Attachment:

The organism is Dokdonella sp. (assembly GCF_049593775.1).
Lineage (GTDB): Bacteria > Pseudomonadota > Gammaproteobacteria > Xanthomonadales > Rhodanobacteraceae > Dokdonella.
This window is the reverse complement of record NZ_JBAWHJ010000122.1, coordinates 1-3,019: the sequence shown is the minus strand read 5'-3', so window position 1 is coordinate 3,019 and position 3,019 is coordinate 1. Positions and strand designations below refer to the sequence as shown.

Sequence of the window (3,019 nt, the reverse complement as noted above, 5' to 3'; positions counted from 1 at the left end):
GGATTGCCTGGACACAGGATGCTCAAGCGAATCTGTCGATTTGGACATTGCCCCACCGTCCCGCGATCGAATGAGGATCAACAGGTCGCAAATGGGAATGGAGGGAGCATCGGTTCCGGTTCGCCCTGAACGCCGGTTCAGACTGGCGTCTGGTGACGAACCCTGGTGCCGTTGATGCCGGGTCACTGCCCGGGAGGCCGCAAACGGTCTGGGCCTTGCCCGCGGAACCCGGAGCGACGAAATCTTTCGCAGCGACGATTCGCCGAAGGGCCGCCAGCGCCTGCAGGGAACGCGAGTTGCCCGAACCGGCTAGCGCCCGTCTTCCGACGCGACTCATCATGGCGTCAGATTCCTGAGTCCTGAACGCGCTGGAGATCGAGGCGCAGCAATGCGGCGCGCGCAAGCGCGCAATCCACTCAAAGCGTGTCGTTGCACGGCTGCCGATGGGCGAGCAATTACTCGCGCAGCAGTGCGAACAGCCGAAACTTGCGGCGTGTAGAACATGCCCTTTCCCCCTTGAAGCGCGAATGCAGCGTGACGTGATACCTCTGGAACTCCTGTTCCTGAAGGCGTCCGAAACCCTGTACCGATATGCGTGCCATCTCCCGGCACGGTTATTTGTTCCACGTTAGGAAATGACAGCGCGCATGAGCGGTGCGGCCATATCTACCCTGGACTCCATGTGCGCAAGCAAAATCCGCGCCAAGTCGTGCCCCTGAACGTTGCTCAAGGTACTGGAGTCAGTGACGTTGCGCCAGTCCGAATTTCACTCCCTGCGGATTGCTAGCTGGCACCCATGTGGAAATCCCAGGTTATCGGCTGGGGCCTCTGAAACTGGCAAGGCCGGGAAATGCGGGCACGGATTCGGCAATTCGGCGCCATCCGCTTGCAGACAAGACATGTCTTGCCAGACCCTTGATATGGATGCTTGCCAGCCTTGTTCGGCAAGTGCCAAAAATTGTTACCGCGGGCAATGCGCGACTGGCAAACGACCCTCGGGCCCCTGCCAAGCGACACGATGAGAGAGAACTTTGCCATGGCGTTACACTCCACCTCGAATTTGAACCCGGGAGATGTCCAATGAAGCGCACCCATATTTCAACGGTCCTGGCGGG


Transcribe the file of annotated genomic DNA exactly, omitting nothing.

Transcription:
The organism is Dokdonella sp. (assembly GCF_049593775.1).
Lineage (GTDB): Bacteria > Pseudomonadota > Gammaproteobacteria > Xanthomonadales > Rhodanobacteraceae > Dokdonella.
This window is the reverse complement of record NZ_JBAWHJ010000122.1, coordinates 1-3,019: the sequence shown is the minus strand read 5'-3', so window position 1 is coordinate 3,019 and position 3,019 is coordinate 1. Positions and strand designations below refer to the sequence as shown.

Sequence of the window (3,019 nt, the reverse complement as noted above, 5' to 3'; positions counted from 1 at the left end):
GGATTGCCTGGACACAGGATGCTCAAGCGAATCTGTCGATTTGGACATTGCCCCACCGTCCCGCGATCGAATGAGGATCAACAGGTCGCAAATGGGAATGGAGGGAGCATCGGTTCCGGTTCGCCCTGAACGCCGGTTCAGACTGGCGTCTGGTGACGAACCCTGGTGCCGTTGATGCCGGGTCACTGCCCGGGAGGCCGCAAACGGTCTGGGCCTTGCCCGCGGAACCCGGAGCGACGAAATCTTTCGCAGCGACGATTCGCCGAAGGGCCGCCAGCGCCTGCAGGGAACGCGAGTTGCCCGAACCGGCTAGCGCCCGTCTTCCGACGCGACTCATCATGGCGTCAGATTCCTGAGTCCTGAACGCGCTGGAGATCGAGGCGCAGCAATGCGGCGCGCGCAAGCGCGCAATCCACTCAAAGCGTGTCGTTGCACGGCTGCCGATGGGCGAGCAATTACTCGCGCAGCAGTGCGAACAGCCGAAACTTGCGGCGTGTAGAACATGCCCTTTCCCCCTTGAAGCGCGAATGCAGCGTGACGTGATACCTCTGGAACTCCTGTTCCTGAAGGCGTCCGAAACCCTGTACCGATATGCGTGCCATCTCCCGGCACGGTTATTTGTTCCACGTTAGGAAATGACAGCGCGCATGAGCGGTGCGGCCATATCTACCCTGGACTCCATGTGCGCAAGCAAAATCCGCGCCAAGTCGTGCCCCTGAACGTTGCTCAAGGTACTGGAGTCAGTGACGTTGCGCCAGTCCGAATTTCACTCCCTGCGGATTGCTAGCTGGCACCCATGTGGAAATCCCAGGTTATCGGCTGGGGCCTCTGAAACTGGCAAGGCCGGGAAATGCGGGCACGGATTCGGCAATTCGGCGCCATCCGCTTGCAGACAAGACATGTCTTGCCAGACCCTTGATATGGATGCTTGCCAGCCTTGTTCGGCAAGTGCCAAAAATTGTTACCGCGGGCAATGCGCGACTGGCAAACGACCCTCGGGCCCCTGCCAAGCGACACGATGAGAGAGAACTTTGCCATGGCGTTACACTCCACCTCGAATTTGAACCCGGGAGATGTCCAATGAAGCGCACCCATATTTCAACGGTCCTGGCGGG